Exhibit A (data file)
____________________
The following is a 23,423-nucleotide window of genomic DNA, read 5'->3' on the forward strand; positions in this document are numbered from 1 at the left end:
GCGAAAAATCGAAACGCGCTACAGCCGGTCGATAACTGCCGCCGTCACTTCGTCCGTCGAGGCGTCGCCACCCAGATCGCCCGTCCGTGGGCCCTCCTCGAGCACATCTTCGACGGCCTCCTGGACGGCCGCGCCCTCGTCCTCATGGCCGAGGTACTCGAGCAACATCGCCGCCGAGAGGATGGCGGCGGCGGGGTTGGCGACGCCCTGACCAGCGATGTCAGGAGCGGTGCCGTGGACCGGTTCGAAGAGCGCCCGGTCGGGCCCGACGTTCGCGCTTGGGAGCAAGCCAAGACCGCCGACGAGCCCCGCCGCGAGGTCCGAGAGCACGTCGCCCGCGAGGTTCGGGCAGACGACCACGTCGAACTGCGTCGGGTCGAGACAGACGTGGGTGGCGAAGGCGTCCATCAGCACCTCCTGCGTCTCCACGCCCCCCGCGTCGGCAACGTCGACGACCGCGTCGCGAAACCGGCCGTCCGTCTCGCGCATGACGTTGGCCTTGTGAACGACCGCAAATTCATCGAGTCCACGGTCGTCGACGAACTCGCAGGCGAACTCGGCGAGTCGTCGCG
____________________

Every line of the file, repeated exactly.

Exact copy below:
The following is a 23,423-nucleotide window of genomic DNA, read 5'->3' on the forward strand; positions in this document are numbered from 1 at the left end:
GCGAAAAATCGAAACGCGCTACAGCCGGTCGATAACTGCCGCCGTCACTTCGTCCGTCGAGGCGTCGCCACCCAGATCGCCCGTCCGTGGGCCCTCCTCGAGCACATCTTCGACGGCCTCCTGGACGGCCGCGCCCTCGTCCTCATGGCCGAGGTACTCGAGCAACATCGCCGCCGAGAGGATGGCGGCGGCGGGGTTGGCGACGCCCTGACCAGCGATGTCAGGAGCGGTGCCGTGGACCGGTTCGAAGAGCGCCCGGTCGGGCCCGACGTTCGCGCTTGGGAGCAAGCCAAGACCGCCGACGAGCCCCGCCGCGAGGTCCGAGAGCACGTCGCCCGCGAGGTTCGGGCAGACGACCACGTCGAACTGCGTCGGGTCGAGACAGACGTGGGTGGCGAAGGCGTCCATCAGCACCTCCTGCGTCTCCACGCCCCCCGCGTCGGCAACGTCGACGACCGCGTCGCGAAACCGGCCGTCCGTCTCGCGCATGACGTTGGCCTTGTGAACGACCGCAAATTCATCGAGTCCACGGTCGTCGACGAACTCGCAGGCGAACTCGGCGAGTCGTCGCG